Download Client Alert: Ohio EPA Seeks to Amend Regulations Governing Variances of Water Quality Standards for Point Sources
On July 31, 2020, Ohio EPA issued an Early Stakeholder Outreach1 for revisions to Ohio Administrative Code (“OAC”) 3745-1-38 Variances from water quality standards for point sources. Comments on this rulemaking are due August 31, 2020. A copy of the Early Stakeholder Outreach can be found here.
What Is the Purpose of the Current Rule?
Under Ohio EPA’s water quality standards regulations, the “director may grant a variance to a water quality standard … in a national pollutant discharge elimination system (NPDES) permit”2 for an initial time period of five years.3 A variance may be granted if certain conditions are met:
- If data and information provided by the permittee or information independently available to the director indicates that attainment with a water quality standard is not feasible because: (1) naturally occurring pollutant concentrations prevent attainment of a water quality standard; (2) certain flow conditions prevent attainment of a water quality standard; (3) human-caused conditions or sources of pollution prevent attainment of a water quality standard; (4) dams, diversions, or other modifications preclude attainment of a water quality standard; (5) physical conditions related to natural features of a water body preclude attainment of a water quality standard; or (6) controls more stringent than those required by CWA 301(b) and 306 would result in substantial and widespread economic and social impact.4
- The permittee demonstrates that the requested variance complies with the antidegradation requirements in Ohio Adm.Code 3745-1-05.5
What Revisions Is Ohio EPA Considering?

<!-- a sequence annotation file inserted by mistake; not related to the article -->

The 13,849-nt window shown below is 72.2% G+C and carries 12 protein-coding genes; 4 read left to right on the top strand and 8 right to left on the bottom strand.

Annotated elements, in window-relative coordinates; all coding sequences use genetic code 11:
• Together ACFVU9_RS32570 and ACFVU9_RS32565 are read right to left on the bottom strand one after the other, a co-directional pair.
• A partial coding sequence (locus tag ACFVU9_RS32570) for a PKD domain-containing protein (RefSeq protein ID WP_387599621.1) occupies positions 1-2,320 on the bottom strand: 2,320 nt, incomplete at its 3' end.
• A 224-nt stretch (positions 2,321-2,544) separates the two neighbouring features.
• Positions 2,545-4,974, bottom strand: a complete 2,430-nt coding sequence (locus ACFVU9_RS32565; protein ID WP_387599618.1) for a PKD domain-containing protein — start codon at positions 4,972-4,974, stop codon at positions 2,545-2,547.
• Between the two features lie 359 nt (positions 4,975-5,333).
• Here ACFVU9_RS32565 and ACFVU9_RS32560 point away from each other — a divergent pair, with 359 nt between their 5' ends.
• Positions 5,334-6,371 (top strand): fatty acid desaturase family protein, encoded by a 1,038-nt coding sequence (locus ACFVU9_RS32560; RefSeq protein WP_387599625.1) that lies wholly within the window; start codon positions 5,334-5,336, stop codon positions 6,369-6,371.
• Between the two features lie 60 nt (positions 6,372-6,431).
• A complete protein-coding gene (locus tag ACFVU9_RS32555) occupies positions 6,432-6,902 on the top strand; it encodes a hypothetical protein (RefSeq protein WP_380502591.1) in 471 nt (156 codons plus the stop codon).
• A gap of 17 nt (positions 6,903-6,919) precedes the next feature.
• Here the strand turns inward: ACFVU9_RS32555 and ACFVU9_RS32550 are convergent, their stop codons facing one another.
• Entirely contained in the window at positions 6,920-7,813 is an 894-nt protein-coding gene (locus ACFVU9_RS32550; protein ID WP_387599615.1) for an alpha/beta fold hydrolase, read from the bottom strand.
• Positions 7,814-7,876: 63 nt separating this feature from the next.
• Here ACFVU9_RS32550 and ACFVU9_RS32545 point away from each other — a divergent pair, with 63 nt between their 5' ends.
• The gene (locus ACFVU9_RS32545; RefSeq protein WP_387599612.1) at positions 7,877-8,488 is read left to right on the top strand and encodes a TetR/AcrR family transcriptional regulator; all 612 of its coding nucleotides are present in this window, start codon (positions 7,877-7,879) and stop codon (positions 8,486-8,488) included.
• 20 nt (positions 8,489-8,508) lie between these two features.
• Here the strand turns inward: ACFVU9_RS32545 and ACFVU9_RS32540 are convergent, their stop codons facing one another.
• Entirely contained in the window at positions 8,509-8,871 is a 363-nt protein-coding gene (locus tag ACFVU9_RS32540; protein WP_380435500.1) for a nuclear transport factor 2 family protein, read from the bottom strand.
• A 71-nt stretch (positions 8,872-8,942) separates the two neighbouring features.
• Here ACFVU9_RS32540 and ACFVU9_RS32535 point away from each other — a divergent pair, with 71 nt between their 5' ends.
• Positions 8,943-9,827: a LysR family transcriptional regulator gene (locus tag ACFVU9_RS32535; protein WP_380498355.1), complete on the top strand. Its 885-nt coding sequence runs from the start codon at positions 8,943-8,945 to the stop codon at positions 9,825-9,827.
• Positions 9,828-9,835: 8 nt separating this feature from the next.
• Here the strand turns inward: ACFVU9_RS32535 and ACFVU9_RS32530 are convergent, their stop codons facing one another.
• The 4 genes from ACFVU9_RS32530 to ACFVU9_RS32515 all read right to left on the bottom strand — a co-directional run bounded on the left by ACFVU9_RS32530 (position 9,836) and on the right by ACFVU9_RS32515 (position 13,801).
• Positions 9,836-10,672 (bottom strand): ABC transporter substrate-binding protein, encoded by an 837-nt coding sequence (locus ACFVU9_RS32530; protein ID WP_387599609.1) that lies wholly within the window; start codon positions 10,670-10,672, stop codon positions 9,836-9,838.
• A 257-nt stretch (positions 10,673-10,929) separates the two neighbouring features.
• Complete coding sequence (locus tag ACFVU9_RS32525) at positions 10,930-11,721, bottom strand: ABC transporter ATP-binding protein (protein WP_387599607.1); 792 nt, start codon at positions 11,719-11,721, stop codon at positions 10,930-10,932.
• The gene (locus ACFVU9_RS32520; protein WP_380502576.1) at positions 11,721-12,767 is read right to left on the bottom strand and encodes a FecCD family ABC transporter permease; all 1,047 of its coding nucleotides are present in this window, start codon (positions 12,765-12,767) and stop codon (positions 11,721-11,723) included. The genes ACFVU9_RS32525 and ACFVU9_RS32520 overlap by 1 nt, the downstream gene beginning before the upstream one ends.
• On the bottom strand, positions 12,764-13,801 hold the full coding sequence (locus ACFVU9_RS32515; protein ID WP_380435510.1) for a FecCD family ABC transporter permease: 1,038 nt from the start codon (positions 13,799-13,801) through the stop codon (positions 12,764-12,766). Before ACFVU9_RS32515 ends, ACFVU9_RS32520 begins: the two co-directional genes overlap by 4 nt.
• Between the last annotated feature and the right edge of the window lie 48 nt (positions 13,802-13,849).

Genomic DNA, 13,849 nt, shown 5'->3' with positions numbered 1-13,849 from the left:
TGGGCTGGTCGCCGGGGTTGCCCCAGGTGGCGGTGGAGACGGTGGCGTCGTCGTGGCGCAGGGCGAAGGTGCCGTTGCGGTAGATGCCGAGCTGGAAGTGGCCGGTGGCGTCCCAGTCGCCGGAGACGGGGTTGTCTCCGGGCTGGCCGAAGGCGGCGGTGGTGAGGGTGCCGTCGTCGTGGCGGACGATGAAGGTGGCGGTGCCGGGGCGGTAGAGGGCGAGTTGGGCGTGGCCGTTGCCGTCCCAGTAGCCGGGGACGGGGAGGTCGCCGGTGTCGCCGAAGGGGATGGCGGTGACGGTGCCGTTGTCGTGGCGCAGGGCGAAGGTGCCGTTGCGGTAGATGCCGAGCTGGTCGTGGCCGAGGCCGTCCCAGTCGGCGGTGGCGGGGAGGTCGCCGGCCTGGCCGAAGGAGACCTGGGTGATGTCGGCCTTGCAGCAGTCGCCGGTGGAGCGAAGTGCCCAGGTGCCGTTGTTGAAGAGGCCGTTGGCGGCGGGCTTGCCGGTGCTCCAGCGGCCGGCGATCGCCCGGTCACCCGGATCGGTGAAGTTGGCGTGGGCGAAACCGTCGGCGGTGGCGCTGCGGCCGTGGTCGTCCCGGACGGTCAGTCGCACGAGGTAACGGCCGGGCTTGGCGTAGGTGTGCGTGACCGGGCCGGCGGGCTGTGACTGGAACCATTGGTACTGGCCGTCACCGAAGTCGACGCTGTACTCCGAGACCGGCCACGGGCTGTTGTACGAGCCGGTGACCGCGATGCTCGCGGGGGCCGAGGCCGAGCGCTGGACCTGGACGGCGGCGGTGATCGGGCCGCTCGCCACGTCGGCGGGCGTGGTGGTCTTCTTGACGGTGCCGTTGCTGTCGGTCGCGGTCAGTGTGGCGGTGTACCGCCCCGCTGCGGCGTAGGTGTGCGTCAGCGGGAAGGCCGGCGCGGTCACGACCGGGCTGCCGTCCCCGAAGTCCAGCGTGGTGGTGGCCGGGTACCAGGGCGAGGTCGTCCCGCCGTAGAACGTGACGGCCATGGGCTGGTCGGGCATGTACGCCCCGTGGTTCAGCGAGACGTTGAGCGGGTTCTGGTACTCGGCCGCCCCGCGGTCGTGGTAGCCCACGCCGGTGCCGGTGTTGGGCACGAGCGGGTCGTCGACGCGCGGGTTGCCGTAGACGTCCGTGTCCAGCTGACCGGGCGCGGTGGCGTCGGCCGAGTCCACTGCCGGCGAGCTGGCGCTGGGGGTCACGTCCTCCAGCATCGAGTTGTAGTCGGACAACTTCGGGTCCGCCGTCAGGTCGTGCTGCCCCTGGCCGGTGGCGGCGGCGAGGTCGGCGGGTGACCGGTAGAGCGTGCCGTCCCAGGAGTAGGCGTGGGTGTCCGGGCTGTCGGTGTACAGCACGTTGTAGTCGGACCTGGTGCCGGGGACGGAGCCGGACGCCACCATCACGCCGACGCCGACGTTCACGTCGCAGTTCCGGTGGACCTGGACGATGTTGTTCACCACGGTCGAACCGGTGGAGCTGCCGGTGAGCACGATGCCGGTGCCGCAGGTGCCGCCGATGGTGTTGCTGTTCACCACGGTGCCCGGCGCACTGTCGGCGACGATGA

Ohio EPA intends to update the multiple discharger mercury variance conditions and add a multiple discharger ammonia variance for lagoon systems.
Ohio EPA also is considering revisions to this regulation to address the federal water quality standard variance requirements adopted in 2015 at 40 CFR 131.14. U.S. EPA adopted this provision after finding the states lacked consistency regarding how the states granted variances. Ohio EPA intends to amend Ohio Adm.Code 3745-1-38 to be consistent with the federal requirements. This will result in some significant changes to Ohio EPA’s current process for approving or denying variance requests.
Ohio EPA’s current review of variances provides for public notice and comment on the decision regarding granting the variance.6 Once the variance is incorporated into an NPDES permit, the permit is also subject to public notice and comment.7 However, the variance is not promulgated as a separate provision of the water quality standards. Under the 2015 federal rule, each variance (individual or multiple discharger) must be promulgated as a provision of the water quality standards and is subject to the triennial review of the water quality standards.8
Ohio EPA’s current regulations require that the information relied upon to grant a variance must be available to the director of U.S. EPA. Under the 2015 federal rule, the variance must be approved by U.S. EPA.
Finally, there is increased documentation that must be submitted to U.S. EPA for approval or disapproval of the variance.
At this time, Ohio EPA has not issued draft language regarding revisions to OAC 3745-1-38. However, any revisions to the variance process could lead to increased regulatory burden on permittees and could lengthen the timeframe for promulgating a variance and implementing it into an NPDES permit. This could be problematic when a variance is needed to avoid violating a water quality standard. It could also lead to increased regulatory costs when seeking a permit.
If you have any questions about this early stakeholder outreach, contact Cheri Budzynski at email@example.com or 419.321.1332.
1“The first step in the rule-making process is for Ohio EPA to identifies that a rule needs to be amended, rescinded, or created. In response to EO 2011-01K, Ohio EPA has added an additional step to ensure stakeholders are brought into the rule process as early as possible. This additional interested party notification and request for information will allow for early feedback before the rule language has been developed by the Agency.” Early Stakeholder Outreach – Variances from water quality standards for point sources (OAC 3745-1-38).
8 Clean Water Act §303(c)(1) requires states to review water quality standards every three years and revise them when necessary.